06.07.2019

As Canadians and Americans have continued to recover from the great recession of 2008, housing costs have risen sharply across the continent with sustained economic expansion over the last 10 years. Extreme housing shortages and subsequent costs have been particularly elevated in urban centers up and down the west coast of the continent in cities like Vancouver, Seattle, San Francisco and Los Angeles. Let’s explore a few forces that have contributed to the cost of housing in these markets.

Land Costs
On average land cost accounts for 5%-10% of development costs; however, this is greater in coastal cities with limited supply of land available for development. Policy makers are now starting to realize that single family zoned neighborhoods are a very inefficient use of land and are working on solutions like transit based density zones to address this.

Material Costs
Recent changes in U.S. trade policy have generated increased attention to raw materials costs. The Association of General Contractors (AGC) published data indicating the costs of materials used in construction increased 7.4% over the past year. Further price escalations are expected as tariff uncertainty continues.

Labor Costs
Shortages of skilled labour have increased competition for a limited number of workers, which has driven up labour costs and delay risk in projects which creates additional expense. Since 2006, the number of construction workers is down 23%. This is the greatest challenge the construction industry faces today.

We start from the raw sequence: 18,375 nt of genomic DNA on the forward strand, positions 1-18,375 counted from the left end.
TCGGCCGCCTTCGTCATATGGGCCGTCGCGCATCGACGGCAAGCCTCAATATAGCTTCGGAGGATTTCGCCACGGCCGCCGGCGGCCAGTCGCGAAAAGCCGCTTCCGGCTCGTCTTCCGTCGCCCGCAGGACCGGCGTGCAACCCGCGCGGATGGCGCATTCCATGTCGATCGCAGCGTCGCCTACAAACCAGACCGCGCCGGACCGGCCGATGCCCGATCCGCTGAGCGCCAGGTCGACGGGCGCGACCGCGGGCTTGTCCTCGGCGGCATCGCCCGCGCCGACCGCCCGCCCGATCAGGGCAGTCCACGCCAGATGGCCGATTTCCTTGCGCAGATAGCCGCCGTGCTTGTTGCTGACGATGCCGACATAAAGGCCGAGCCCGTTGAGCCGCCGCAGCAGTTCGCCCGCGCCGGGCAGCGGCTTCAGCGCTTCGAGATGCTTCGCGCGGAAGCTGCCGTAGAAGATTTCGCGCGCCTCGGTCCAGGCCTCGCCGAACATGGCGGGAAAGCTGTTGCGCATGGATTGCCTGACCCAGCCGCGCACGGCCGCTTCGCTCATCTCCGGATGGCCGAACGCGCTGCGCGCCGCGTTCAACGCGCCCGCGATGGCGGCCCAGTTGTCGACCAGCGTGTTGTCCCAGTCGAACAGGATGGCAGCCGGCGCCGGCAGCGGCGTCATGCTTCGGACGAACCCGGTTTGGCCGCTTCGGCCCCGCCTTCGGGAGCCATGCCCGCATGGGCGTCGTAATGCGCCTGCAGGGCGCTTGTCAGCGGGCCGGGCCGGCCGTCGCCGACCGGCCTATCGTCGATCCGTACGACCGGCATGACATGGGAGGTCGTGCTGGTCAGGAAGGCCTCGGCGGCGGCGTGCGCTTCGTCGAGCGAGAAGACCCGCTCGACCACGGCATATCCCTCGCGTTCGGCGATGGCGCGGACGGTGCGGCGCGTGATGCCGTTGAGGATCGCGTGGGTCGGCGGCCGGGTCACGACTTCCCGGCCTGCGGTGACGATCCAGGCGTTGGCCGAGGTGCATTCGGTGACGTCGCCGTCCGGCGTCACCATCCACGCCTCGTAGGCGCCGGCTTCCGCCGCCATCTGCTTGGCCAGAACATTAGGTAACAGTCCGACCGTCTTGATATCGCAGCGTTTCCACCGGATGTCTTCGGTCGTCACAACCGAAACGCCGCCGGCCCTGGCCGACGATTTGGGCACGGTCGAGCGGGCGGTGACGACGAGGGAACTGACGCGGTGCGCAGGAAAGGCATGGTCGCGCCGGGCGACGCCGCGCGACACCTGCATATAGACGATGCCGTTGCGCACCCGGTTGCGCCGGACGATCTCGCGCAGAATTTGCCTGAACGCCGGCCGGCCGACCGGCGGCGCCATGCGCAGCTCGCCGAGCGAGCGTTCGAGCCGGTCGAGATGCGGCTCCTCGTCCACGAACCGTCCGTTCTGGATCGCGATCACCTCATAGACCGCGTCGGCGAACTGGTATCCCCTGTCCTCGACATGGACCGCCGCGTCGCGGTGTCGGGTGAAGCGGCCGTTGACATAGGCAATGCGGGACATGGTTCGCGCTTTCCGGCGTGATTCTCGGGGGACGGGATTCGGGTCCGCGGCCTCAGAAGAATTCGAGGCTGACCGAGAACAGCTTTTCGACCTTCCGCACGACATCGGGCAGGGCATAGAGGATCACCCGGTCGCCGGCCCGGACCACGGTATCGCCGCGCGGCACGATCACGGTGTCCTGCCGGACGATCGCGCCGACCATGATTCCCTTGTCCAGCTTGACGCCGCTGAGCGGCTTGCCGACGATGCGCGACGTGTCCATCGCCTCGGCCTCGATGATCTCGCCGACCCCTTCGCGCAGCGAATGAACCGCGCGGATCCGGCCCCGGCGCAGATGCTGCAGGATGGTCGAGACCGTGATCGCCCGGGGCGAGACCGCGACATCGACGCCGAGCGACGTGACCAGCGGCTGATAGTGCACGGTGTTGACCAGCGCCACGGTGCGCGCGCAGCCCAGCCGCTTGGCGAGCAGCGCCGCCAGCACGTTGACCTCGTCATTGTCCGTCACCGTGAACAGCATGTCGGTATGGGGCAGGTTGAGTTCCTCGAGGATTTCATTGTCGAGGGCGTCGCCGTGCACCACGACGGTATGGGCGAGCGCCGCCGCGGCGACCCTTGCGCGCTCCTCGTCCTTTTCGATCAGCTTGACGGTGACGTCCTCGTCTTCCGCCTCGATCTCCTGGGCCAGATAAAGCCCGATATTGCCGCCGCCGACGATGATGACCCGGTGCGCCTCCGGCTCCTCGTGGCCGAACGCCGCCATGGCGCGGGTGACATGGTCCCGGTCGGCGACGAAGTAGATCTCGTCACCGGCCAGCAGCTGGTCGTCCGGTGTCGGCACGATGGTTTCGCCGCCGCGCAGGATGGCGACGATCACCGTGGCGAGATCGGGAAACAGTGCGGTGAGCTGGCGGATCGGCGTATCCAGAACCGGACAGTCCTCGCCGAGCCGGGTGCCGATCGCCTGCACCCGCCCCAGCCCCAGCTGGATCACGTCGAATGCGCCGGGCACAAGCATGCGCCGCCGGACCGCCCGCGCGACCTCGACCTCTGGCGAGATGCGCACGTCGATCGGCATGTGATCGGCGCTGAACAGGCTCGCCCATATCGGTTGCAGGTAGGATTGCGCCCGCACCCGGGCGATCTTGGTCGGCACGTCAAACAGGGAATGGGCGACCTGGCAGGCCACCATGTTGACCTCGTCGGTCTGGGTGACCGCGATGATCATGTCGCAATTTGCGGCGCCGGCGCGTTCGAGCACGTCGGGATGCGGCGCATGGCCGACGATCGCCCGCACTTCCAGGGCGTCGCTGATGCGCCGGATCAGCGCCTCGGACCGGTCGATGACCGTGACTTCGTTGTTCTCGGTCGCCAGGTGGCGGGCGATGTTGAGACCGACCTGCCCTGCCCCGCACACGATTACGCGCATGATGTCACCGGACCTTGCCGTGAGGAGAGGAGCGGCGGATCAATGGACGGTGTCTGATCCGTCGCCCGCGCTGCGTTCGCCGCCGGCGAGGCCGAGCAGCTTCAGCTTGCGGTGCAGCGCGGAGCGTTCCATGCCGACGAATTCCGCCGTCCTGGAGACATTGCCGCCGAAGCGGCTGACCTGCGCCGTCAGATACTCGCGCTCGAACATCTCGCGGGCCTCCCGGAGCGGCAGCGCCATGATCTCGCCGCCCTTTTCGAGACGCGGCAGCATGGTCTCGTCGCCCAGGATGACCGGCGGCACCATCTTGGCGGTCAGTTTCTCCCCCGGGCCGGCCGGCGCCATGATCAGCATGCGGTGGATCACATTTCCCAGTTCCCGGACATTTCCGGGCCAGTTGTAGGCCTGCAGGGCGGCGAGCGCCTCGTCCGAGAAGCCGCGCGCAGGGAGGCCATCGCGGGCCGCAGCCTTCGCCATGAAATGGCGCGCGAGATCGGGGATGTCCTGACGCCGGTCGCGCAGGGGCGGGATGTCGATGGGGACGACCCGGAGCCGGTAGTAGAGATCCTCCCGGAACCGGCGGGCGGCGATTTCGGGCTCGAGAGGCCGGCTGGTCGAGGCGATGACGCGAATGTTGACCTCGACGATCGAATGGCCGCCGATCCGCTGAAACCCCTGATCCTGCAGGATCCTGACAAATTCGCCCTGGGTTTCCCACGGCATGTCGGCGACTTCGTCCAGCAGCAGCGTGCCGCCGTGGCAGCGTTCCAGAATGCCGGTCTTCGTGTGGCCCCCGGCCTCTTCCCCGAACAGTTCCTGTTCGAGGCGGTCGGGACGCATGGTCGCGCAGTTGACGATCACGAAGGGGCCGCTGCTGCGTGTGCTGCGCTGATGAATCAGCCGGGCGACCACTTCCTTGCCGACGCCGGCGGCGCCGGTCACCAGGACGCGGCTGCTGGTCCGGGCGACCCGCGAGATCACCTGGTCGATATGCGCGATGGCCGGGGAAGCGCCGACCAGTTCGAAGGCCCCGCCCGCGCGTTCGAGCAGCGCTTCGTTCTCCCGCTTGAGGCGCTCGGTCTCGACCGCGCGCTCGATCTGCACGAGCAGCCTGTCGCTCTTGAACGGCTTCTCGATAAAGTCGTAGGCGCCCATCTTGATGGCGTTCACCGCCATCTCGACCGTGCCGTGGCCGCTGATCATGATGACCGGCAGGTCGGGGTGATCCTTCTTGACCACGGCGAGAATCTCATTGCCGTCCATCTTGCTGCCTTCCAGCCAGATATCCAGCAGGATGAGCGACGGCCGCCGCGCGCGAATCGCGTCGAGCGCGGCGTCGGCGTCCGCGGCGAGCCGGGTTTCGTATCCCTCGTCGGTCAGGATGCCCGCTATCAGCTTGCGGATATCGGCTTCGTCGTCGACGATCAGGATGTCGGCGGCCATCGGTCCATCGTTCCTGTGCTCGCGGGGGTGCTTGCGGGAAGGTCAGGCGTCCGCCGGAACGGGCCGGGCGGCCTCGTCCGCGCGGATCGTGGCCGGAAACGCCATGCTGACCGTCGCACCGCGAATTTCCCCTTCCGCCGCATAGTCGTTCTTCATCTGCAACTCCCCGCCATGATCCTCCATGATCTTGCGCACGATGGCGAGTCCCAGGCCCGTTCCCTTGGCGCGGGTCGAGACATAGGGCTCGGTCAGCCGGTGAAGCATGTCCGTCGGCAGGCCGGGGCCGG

Productivity
The global construction productivity rate has lagged behind other sectors for decades. Construction productivity has been relatively flat dating back to 1945. By comparison, other sectors such as manufacturing, agriculture and retail have seen productivity rates surge by as much as 1500%.

Regulatory Burden
Permitting timelines can be a real cost driver in the development process. The National Association of Homebuilders (NAHB) found that regulations imposed by all levels of government account for an average of 32.1% of total development costs. Greater efficiency in the zoning and permit approvals process could yield significant savings that can be passed on to the end user.

These are the challenges the construction industry faces in today’s environment. In our next article we will outline ways in which the modular construction approach is solving many of these challenges to increasing housing supply at an affordable and sustainable rate.

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Modular construction may prove to be a functional solution to the housing crisis